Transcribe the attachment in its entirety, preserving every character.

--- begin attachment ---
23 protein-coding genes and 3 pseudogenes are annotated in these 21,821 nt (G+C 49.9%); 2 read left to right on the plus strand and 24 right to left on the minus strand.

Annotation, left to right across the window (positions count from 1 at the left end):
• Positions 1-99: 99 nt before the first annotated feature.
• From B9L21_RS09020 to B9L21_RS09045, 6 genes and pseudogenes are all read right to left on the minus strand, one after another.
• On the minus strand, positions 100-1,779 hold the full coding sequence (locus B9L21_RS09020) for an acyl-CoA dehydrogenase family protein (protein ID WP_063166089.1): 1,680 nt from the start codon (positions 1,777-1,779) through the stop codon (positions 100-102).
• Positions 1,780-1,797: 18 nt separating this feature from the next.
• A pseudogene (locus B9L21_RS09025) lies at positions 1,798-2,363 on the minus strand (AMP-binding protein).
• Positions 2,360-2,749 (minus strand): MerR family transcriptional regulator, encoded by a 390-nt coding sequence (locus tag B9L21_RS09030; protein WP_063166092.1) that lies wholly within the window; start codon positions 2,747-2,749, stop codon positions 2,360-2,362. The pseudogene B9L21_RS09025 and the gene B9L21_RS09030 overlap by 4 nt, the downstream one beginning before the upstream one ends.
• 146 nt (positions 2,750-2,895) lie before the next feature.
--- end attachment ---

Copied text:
23 protein-coding genes and 3 pseudogenes are annotated in these 21,821 nt (G+C 49.9%); 2 read left to right on the plus strand and 24 right to left on the minus strand.

Annotation, left to right across the window (positions count from 1 at the left end):
• Positions 1-99: 99 nt before the first annotated feature.
• From B9L21_RS09020 to B9L21_RS09045, 6 genes and pseudogenes are all read right to left on the minus strand, one after another.
• On the minus strand, positions 100-1,779 hold the full coding sequence (locus B9L21_RS09020) for an acyl-CoA dehydrogenase family protein (protein ID WP_063166089.1): 1,680 nt from the start codon (positions 1,777-1,779) through the stop codon (positions 100-102).
• Positions 1,780-1,797: 18 nt separating this feature from the next.
• A pseudogene (locus B9L21_RS09025) lies at positions 1,798-2,363 on the minus strand (AMP-binding protein).
• Positions 2,360-2,749 (minus strand): MerR family transcriptional regulator, encoded by a 390-nt coding sequence (locus tag B9L21_RS09030; protein WP_063166092.1) that lies wholly within the window; start codon positions 2,747-2,749, stop codon positions 2,360-2,362. The pseudogene B9L21_RS09025 and the gene B9L21_RS09030 overlap by 4 nt, the downstream one beginning before the upstream one ends.
• 146 nt (positions 2,750-2,895) lie before the next feature.